Falling in Love with the Problem, BCLP Encourages its Associates to Think Differently

By Nick Pryor & Andrew Fletcher

How can we create an environment that nudges legal professionals out of their day-to-day and beyond their comfort zone when rethinking their work?

At BCLP’s (Bryan Cave Leighton Paisner) 2019 Business Academy, an award-winning technology and innovation programme, Thomson Reuters Labs was invited in to help the participants think differently through a design thinking workshop; getting to know and love their clients’ problems; and imagining solutions through a balanced application of technology, people, and process.

Hosted by BCLP’s Chief Innovation Officer Katie DeBord, a session on the first day set the scene for the Design Thinking workshop giving attendees insights into the broader perspectives of an in-house lawyer, and the ways in which their requirements and expectations for their external counsel are expanding, in part as a result of the proliferation of data. Attendees were invited to reflect on those workstreams within their own expertise that might be most receptive to redesign or which could be most heavily impacted through application of technology.

Design Thinking is all about “falling in love” with the problem. Empathising with the people involved, focusing on pain points and finding ways to alleviate those pain points. In the Thomson Reuters Labs-run workshop, attendees were equipped with the tools to think differently. They went through a structured method to map out current processes in Real Estate, Litigation, and Due Diligence, thought through from both the client and internal BCLP perspective. Pain points were identified, prioritised and an exercise conducted to empathise with those involved, capturing a variety of ideas to potentially improve the entire experience.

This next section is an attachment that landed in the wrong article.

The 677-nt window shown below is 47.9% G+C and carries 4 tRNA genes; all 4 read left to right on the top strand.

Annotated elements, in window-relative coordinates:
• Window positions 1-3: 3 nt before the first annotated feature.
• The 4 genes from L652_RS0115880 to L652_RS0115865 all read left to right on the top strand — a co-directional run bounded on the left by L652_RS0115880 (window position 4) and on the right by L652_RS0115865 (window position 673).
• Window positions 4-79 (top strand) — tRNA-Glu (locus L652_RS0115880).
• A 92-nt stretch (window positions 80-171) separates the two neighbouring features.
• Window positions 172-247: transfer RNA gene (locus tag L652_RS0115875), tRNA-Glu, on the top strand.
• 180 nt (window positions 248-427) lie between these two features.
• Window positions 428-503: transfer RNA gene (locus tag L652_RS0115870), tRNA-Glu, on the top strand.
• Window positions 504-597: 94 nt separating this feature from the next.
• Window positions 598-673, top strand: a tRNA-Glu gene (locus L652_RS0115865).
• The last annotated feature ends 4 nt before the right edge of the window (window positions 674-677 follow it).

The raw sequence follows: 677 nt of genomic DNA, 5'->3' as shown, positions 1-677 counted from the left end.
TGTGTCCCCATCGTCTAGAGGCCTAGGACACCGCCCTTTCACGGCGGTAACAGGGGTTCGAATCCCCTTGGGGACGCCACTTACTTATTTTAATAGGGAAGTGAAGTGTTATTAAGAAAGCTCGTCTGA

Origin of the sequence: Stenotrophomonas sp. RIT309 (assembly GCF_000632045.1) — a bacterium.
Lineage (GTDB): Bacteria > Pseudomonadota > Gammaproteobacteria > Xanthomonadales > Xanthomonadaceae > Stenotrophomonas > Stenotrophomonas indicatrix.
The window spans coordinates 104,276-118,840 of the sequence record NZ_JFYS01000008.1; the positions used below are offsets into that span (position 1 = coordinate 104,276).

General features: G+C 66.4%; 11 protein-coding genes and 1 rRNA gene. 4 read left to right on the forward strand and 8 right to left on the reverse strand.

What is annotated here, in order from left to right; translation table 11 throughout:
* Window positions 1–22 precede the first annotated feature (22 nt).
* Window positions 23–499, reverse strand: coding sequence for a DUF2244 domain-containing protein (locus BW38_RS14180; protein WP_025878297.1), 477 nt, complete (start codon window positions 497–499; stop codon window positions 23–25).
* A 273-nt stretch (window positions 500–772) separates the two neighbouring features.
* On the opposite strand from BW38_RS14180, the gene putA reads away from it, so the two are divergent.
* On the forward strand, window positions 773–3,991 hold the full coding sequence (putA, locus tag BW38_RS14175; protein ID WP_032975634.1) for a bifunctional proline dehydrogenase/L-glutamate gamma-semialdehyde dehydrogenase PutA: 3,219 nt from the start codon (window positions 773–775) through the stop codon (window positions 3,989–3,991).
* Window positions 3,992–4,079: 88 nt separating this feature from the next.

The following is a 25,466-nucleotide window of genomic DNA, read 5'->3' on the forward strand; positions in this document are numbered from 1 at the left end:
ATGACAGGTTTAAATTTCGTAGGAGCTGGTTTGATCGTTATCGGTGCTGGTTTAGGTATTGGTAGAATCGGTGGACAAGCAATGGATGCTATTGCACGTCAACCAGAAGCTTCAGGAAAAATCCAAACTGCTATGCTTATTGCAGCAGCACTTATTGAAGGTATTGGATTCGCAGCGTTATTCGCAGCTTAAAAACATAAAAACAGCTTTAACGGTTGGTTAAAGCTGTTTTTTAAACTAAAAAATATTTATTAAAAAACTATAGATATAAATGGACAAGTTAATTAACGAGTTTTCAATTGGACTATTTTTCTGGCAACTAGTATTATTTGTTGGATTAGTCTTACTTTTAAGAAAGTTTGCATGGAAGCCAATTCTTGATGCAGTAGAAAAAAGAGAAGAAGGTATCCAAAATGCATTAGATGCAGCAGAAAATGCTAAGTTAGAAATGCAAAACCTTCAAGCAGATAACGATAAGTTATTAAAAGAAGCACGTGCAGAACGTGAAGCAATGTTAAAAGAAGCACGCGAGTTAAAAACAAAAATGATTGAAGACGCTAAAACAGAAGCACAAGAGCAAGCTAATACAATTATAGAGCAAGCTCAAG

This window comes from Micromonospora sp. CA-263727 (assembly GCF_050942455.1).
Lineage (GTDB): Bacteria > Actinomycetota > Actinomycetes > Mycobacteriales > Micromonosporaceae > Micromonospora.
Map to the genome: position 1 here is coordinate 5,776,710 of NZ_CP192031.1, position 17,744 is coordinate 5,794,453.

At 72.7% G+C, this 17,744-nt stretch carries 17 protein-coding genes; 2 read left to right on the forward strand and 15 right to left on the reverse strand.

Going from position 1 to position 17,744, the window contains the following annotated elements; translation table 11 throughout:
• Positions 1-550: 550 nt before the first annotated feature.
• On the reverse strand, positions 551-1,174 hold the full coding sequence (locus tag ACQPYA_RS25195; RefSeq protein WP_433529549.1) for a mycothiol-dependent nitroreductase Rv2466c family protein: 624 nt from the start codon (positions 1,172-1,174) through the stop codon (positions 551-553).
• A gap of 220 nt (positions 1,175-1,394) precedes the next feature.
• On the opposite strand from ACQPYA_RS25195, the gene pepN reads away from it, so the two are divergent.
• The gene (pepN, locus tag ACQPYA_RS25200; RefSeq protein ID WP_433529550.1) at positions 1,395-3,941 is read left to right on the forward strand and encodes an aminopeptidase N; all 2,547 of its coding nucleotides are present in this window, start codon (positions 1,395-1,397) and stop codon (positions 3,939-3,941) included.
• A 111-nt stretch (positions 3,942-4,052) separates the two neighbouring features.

Each team focused on one idea that they developed and presented. The ideas focused on meeting the needs of their clients, re-thinking the current realities of how to get things done in their firm, and delivering a better experience. Design Thinking is hard work and forces one to operate under time constraints, focus on the most important details and make choices about where to make a difference.

How might you apply Design Thinking to your problems? Well, to use BCLP associates as an example, they are encouraged to apply themselves to their own innovation projects in partnership with their newly formed BCLP Cubed initiative which explores new delivery models for legal services. The Design Thinking workshop is not the end goal, but the first step in a process to bring value to clients. For those thinking of applying Design Thinking to their work, here are some suggestions to think about:

  • “Fall in love” with the problem, not the solution. Spend time getting to know and understand the problem, its context and the people involved. Empathise with them. Don’t jump to a solution but open up to new ideas by first understanding the problem you are trying to solve.
  • Define and reframe. After understanding the problem, use structured techniques to look at that problem in different ways, prioritize which pain point to solve for and ideate around how to approach that situation differently.
  • Prototype and test. Turn the ideas into something tangible. Quickly. And then test those ideas to improve them.
  • Flair, and focus. Use approaches in Design Thinking to rapidly expand the understanding of the problem and number of potential solutions. But then bring focus on the thing to change and the way to change it. Finally, bring the ideas to an action point or a small number of action points that can be used to move forward. Remember, success comes from what happens next, not what just happened.

Nick Pryor is director of Innovation Solutions (EMEA), BCLP.

Andrew Fletcher is director of Thomson Reuters Labs – London

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